Background - It is not known whether abnormal blood pressure (BP) responses during dobutamine stress echocardiography (DSE) are associated with abnormal test results, nor if such results indicate obstructive coronary artery disease (CAD). We sought to define the frequency of abnormal BP responses during DSE and their impact on accuracy of test results. Methods and Results - We studied 21 949 patients who underwent DSE at Mayo Clinic, Rochester, MN, grouped by peak systolic BP achieved during the test. We also analyzed a subgroup who underwent coronary angiography within 30 days after positive DSE. The positive predictive value of DSE was calculated for each BP group. Patients with hypertensive response (n=1905; 9%) were more likely to have positive DSE than those with normal (n=19 770; 90%) or hypotensive (n=274; 1%) BP responses (32% versus 21% versus 23%, respectively; P<0.0001). Angiography, performed in 1126 patients, showed obstructive CAD (≥50% stenosis) in 814 patients and severe CAD (≥70% stenosis) in 708 patients. Positive predictive value of DSE was similar for patients who had hypertensive and normal BP responses (69% versus 73%; P=0.3), considering 50% stenosis cut point. The proportion of severe CAD (≥70% stenosis) was lower in patients who had hypertensive response compared with those who had normal BP response (54% versus 65%; P=0.005). Conclusions - Patients with hypertensive response during DSE are more likely to have stress-induced myocardial ischemia compared with those with normal or hypotensive BP responses but are not more likely to have false-positive DSE results. They are, however, less likely to have higher grade or multivessel CAD.

Frequency, Predictors, and Implications of Abnormal Blood Pressure Responses during Dobutamine Stress Echocardiography

Abram S.;Milan A.;
2017-01-01

Abstract

Background - It is not known whether abnormal blood pressure (BP) responses during dobutamine stress echocardiography (DSE) are associated with abnormal test results, nor if such results indicate obstructive coronary artery disease (CAD). We sought to define the frequency of abnormal BP responses during DSE and their impact on accuracy of test results. Methods and Results - We studied 21 949 patients who underwent DSE at Mayo Clinic, Rochester, MN, grouped by peak systolic BP achieved during the test. We also analyzed a subgroup who underwent coronary angiography within 30 days after positive DSE. The positive predictive value of DSE was calculated for each BP group. Patients with hypertensive response (n=1905; 9%) were more likely to have positive DSE than those with normal (n=19 770; 90%) or hypotensive (n=274; 1%) BP responses (32% versus 21% versus 23%, respectively; P<0.0001). Angiography, performed in 1126 patients, showed obstructive CAD (≥50% stenosis) in 814 patients and severe CAD (≥70% stenosis) in 708 patients. Positive predictive value of DSE was similar for patients who had hypertensive and normal BP responses (69% versus 73%; P=0.3), considering 50% stenosis cut point. The proportion of severe CAD (≥70% stenosis) was lower in patients who had hypertensive response compared with those who had normal BP response (54% versus 65%; P=0.005). Conclusions - Patients with hypertensive response during DSE are more likely to have stress-induced myocardial ischemia compared with those with normal or hypotensive BP responses but are not more likely to have false-positive DSE results. They are, however, less likely to have higher grade or multivessel CAD.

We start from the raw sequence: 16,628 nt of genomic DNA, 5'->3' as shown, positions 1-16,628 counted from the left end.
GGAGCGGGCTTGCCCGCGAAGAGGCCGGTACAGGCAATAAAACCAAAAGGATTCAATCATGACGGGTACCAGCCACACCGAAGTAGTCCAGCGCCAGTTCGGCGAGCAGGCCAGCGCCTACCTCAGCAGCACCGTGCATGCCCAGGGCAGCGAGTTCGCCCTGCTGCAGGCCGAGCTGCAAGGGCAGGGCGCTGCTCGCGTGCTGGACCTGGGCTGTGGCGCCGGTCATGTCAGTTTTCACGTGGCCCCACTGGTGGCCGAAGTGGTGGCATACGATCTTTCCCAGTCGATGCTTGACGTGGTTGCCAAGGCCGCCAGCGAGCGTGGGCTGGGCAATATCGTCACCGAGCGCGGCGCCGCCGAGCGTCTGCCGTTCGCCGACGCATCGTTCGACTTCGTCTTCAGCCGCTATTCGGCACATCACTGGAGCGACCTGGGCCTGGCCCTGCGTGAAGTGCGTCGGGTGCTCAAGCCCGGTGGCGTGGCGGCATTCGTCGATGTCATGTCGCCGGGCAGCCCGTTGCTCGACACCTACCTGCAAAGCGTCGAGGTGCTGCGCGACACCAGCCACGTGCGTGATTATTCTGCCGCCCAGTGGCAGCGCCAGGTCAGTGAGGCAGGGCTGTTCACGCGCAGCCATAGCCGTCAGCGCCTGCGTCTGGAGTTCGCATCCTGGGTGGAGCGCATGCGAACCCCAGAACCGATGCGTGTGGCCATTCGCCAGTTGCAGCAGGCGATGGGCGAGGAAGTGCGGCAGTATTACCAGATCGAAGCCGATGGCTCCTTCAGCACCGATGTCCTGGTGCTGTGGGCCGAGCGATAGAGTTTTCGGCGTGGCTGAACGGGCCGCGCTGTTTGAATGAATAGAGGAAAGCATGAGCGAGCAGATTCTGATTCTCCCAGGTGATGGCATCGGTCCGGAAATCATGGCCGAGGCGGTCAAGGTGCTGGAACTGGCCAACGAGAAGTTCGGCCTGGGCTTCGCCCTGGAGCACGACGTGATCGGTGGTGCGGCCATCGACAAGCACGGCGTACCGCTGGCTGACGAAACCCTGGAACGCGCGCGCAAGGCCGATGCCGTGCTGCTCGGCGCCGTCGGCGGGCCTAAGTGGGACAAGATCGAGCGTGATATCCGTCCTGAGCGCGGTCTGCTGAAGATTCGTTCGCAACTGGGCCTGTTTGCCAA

2017
10
4
000000000
00000000
http://circimaging.ahajournals.org/
blood pressure; coronary angiography; coronary artery disease; dobutamine; echocardiography; Adrenergic beta-1 Receptor Agonists; Aged; Blood Pressure; Coronary Angiography; Coronary Artery Disease; Coronary Stenosis; Dobutamine; Echocardiography, Stress; False Positive Reactions; Female; Humans; Hypertension; Hypotension; Infusions, Intravenous; Male; Middle Aged; Minnesota; Myocardial Contraction; Predictive Value of Tests; Retrospective Studies; Risk Factors; Severity of Illness Index; Stroke Volume; Ventricular Function, Left
Abram S.; Arruda-Olson A.M.; Scott C.G.; Pellikka P.A.; Nkomo V.T.; Oh J.K.; Milan A.; Abidian M.M.; McCully R.B.
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Utilizza questo identificativo per citare o creare un link a questo documento: https://hdl.handle.net/2318/1728399
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